Israel’s ties with Diaspora Jewry reach back to before Israel’s birth. Jews across the world were instrumental in building a case for our nation-state and like proud parents they were delighted when Israel declared its independence in May 1948. As a young Israel took its first steps and began to flourish, Diaspora Jewry was right behind us, propping us up if we stumbled and catching us before we fell. Diaspora Jewry has looked on proudly as year after year Israel continued to flourish and grow, and as Israel developed into a strong, independent nation they have always stood by to assist if help was needed.
Today, as world Jewry cries out to visit their homeland, we must be there for them. Diaspora Jewry has been patient. For many months now they have waited for the opportunity to visit; to see family and friends, to come for business or simply to enjoy the beauty of our country. That’s bad enough but the really heartbreaking cases are the children who have not been able to see elderly parents who made aliyah, lone soldiers who have not had personal visits from parents or siblings, and families who have made aliyah and have been cut off from their first-degree relatives.
COVID has ravaged the society we once knew but we must not let it ravage the deep bonds we share with our Jewish brothers and sisters. Just as they have had our backs, and continue to support us in our times of need, we must have theirs. Israel must hear their voice and ensure it does everything it can, in accordance with all necessary health and safety requirements for COVID, to assist our brethren. We must continue to welcome them warmly to Israel.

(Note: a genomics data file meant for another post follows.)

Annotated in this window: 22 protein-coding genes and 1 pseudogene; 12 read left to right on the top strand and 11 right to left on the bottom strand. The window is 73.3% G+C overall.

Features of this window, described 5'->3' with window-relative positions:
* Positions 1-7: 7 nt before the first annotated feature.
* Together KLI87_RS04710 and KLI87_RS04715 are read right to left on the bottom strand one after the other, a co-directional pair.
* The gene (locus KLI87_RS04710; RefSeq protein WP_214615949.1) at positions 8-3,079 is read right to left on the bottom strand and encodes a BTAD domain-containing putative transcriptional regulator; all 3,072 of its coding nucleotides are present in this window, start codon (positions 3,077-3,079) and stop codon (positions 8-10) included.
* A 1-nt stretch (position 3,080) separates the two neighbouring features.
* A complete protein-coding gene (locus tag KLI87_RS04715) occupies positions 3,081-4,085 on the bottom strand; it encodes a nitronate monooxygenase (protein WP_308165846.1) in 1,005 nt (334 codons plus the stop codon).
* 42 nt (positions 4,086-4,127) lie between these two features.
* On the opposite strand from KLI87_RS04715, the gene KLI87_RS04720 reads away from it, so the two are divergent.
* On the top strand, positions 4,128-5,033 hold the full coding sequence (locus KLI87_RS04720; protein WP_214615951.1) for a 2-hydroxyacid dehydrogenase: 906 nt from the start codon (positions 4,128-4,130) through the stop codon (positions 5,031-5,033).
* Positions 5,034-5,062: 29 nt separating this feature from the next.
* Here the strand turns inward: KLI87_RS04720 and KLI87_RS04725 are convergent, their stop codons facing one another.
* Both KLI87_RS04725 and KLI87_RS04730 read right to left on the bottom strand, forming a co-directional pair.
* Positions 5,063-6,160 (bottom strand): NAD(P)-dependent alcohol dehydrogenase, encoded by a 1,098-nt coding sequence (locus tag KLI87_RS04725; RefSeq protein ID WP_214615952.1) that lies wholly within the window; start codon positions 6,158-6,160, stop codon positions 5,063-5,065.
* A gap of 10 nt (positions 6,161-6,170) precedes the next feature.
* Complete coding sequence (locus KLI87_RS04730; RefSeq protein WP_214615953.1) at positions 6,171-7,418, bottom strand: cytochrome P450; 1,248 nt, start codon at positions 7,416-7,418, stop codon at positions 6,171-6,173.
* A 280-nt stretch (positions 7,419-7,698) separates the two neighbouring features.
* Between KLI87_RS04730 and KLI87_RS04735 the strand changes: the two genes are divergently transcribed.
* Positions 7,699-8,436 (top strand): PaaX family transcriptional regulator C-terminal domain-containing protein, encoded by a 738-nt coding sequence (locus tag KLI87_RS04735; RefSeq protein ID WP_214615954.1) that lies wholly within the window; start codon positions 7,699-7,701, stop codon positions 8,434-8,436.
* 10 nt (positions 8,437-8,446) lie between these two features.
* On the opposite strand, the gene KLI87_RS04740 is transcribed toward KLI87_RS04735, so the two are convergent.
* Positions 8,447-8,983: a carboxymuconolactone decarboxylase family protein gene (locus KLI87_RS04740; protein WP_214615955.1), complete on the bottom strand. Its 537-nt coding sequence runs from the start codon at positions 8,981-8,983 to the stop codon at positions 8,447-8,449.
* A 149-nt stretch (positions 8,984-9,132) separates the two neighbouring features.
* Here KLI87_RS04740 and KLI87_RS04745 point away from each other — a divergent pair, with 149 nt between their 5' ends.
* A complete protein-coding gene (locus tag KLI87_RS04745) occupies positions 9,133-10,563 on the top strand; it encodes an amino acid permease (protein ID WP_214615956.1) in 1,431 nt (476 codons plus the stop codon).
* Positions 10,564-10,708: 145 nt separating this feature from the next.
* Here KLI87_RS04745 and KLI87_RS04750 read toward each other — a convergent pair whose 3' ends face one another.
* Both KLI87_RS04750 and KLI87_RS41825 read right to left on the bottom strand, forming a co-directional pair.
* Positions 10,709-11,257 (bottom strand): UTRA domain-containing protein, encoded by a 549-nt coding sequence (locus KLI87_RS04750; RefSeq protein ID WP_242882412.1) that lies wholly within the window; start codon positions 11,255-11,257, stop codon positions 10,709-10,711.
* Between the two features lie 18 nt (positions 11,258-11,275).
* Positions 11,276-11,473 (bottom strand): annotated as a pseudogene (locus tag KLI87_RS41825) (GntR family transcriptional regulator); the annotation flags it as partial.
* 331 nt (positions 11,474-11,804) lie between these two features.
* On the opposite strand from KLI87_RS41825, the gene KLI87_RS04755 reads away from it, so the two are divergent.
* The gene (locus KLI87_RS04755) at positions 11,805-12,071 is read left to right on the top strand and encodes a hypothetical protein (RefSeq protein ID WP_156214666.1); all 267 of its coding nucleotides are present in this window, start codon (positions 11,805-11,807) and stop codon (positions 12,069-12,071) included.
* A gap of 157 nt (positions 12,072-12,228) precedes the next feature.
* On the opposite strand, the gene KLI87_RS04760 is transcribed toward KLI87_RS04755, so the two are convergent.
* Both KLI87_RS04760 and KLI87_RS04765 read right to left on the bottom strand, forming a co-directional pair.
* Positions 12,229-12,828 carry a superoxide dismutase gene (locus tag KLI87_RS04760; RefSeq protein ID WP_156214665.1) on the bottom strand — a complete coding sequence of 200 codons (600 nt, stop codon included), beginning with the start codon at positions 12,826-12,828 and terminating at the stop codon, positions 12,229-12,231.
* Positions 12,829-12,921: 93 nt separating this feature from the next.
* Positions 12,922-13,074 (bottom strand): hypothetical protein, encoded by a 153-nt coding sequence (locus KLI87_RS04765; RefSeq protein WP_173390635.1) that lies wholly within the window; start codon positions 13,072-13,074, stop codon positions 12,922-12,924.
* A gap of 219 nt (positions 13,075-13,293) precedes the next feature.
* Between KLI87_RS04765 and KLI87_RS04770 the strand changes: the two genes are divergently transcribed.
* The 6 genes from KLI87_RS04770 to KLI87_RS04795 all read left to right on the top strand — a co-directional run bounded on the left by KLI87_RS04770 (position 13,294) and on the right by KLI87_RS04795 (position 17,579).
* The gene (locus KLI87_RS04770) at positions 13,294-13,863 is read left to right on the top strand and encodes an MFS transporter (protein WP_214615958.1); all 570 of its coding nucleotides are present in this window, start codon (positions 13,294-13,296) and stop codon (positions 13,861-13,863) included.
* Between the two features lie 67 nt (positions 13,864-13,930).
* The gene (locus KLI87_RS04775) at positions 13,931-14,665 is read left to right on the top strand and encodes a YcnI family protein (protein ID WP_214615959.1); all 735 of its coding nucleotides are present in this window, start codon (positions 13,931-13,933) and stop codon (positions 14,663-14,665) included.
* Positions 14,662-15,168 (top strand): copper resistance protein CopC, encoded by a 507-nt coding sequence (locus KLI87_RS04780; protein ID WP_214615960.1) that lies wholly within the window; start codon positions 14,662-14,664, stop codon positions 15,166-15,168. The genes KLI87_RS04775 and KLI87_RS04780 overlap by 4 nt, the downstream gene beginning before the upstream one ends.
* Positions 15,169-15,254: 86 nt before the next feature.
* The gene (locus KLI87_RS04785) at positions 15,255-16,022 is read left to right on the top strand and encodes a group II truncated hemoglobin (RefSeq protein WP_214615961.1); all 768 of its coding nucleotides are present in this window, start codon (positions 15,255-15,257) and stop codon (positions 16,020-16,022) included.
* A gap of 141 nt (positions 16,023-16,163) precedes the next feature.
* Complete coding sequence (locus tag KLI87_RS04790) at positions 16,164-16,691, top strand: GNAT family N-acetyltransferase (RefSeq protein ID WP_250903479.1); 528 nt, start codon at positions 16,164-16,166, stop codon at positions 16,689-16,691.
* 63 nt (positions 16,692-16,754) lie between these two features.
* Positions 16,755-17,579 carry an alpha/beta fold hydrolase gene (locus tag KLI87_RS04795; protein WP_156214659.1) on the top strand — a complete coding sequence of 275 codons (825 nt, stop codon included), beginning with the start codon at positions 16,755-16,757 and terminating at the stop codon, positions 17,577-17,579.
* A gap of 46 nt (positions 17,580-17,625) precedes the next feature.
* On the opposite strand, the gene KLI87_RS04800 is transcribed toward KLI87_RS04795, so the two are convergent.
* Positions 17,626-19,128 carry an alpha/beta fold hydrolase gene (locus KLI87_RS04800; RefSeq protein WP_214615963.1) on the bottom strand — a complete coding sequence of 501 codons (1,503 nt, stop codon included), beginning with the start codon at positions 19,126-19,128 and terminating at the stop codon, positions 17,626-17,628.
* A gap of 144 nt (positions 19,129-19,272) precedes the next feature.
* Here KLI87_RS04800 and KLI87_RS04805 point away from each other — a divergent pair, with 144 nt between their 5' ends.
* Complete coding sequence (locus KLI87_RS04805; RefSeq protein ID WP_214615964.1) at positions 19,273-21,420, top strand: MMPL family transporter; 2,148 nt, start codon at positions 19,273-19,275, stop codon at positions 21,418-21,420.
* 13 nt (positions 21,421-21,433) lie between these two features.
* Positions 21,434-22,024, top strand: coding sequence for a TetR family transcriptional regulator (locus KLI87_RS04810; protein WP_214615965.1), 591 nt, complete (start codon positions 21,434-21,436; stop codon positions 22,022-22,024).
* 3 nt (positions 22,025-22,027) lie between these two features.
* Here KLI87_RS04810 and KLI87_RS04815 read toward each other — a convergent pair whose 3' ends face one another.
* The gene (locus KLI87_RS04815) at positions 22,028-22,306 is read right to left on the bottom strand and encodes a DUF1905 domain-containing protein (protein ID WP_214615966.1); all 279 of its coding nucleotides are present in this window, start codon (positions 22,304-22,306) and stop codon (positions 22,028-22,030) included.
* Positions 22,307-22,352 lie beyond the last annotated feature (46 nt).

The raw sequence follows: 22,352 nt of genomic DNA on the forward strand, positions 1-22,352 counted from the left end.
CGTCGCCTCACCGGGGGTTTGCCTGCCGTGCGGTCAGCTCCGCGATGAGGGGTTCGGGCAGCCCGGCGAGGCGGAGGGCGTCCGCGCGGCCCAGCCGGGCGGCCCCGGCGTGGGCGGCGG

To date, this approach has not been entirely forthcoming. The latest COVID regulations have once again closed Israel’s skies to all. We must urgently work to change this now. We need to review all existing criteria and expand the list of eligible criteria to ensure that all legitimate requests are granted to those who are property owners, visiting first-degree relatives or those celebrating simchas or attending funerals. The current system must be simplified so that applications can be easily processed. Finally, the timeline must be made far more efficient so that all requests are reviewed and responded to within a time limit of 24-48 hours.
Friendship is measured during trying times. This is one of them. So it is high time the situation is reviewed and amended and action is taken to meet the needs of our Jewish brothers and sisters abroad. Our doors must remain firmly open. We must not abandon Diaspora Jewry in their hour of need.